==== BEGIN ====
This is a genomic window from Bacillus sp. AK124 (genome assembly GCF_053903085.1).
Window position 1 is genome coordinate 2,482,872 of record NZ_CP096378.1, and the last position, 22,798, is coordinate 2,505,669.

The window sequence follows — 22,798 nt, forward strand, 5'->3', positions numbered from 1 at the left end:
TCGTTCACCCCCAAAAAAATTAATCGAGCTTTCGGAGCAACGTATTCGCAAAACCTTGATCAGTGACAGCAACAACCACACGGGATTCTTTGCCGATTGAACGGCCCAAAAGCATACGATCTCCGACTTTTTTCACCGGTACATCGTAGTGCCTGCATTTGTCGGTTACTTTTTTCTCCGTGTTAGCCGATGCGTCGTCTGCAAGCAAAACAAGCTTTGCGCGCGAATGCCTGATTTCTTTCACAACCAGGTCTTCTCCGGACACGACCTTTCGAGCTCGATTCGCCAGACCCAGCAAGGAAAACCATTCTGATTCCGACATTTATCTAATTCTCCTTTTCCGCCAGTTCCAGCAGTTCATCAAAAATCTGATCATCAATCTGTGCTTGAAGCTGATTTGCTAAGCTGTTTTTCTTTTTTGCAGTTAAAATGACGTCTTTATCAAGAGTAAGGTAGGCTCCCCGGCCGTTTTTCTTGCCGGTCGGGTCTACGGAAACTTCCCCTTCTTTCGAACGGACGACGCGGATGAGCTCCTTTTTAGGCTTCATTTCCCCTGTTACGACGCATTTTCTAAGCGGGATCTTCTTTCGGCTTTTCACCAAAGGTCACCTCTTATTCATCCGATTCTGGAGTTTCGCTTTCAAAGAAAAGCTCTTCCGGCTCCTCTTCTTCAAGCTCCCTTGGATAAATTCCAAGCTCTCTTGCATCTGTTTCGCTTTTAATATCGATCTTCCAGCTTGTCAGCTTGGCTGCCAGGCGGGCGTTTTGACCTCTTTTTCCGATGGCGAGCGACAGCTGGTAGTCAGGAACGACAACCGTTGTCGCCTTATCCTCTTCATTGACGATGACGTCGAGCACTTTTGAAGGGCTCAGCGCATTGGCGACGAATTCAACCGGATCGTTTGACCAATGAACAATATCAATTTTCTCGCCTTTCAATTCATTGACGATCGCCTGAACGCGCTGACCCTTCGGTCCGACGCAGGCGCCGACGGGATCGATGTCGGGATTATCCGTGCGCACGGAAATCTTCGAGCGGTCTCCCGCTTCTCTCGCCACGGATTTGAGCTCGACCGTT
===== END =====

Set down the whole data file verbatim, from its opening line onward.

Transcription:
This is a genomic window from Bacillus sp. AK124 (genome assembly GCF_053903085.1).
Window position 1 is genome coordinate 2,482,872 of record NZ_CP096378.1, and the last position, 22,798, is coordinate 2,505,669.

The window sequence follows — 22,798 nt, forward strand, 5'->3', positions numbered from 1 at the left end:
TCGTTCACCCCCAAAAAAATTAATCGAGCTTTCGGAGCAACGTATTCGCAAAACCTTGATCAGTGACAGCAACAACCACACGGGATTCTTTGCCGATTGAACGGCCCAAAAGCATACGATCTCCGACTTTTTTCACCGGTACATCGTAGTGCCTGCATTTGTCGGTTACTTTTTTCTCCGTGTTAGCCGATGCGTCGTCTGCAAGCAAAACAAGCTTTGCGCGCGAATGCCTGATTTCTTTCACAACCAGGTCTTCTCCGGACACGACCTTTCGAGCTCGATTCGCCAGACCCAGCAAGGAAAACCATTCTGATTCCGACATTTATCTAATTCTCCTTTTCCGCCAGTTCCAGCAGTTCATCAAAAATCTGATCATCAATCTGTGCTTGAAGCTGATTTGCTAAGCTGTTTTTCTTTTTTGCAGTTAAAATGACGTCTTTATCAAGAGTAAGGTAGGCTCCCCGGCCGTTTTTCTTGCCGGTCGGGTCTACGGAAACTTCCCCTTCTTTCGAACGGACGACGCGGATGAGCTCCTTTTTAGGCTTCATTTCCCCTGTTACGACGCATTTTCTAAGCGGGATCTTCTTTCGGCTTTTCACCAAAGGTCACCTCTTATTCATCCGATTCTGGAGTTTCGCTTTCAAAGAAAAGCTCTTCCGGCTCCTCTTCTTCAAGCTCCCTTGGATAAATTCCAAGCTCTCTTGCATCTGTTTCGCTTTTAATATCGATCTTCCAGCTTGTCAGCTTGGCTGCCAGGCGGGCGTTTTGACCTCTTTTTCCGATGGCGAGCGACAGCTGGTAGTCAGGAACGACAACCGTTGTCGCCTTATCCTCTTCATTGACGATGACGTCGAGCACTTTTGAAGGGCTCAGCGCATTGGCGACGAATTCAACCGGATCGTTTGACCAATGAACAATATCAATTTTCTCGCCTTTCAATTCATTGACGATCGCCTGAACGCGCTGACCCTTCGGTCCGACGCAGGCGCCGACGGGATCGATGTCGGGATTATCCGTGCGCACGGAAATCTTCGAGCGGTCTCCCGCTTCTCTCGCCACGGATTTGAGCTCGACCGTT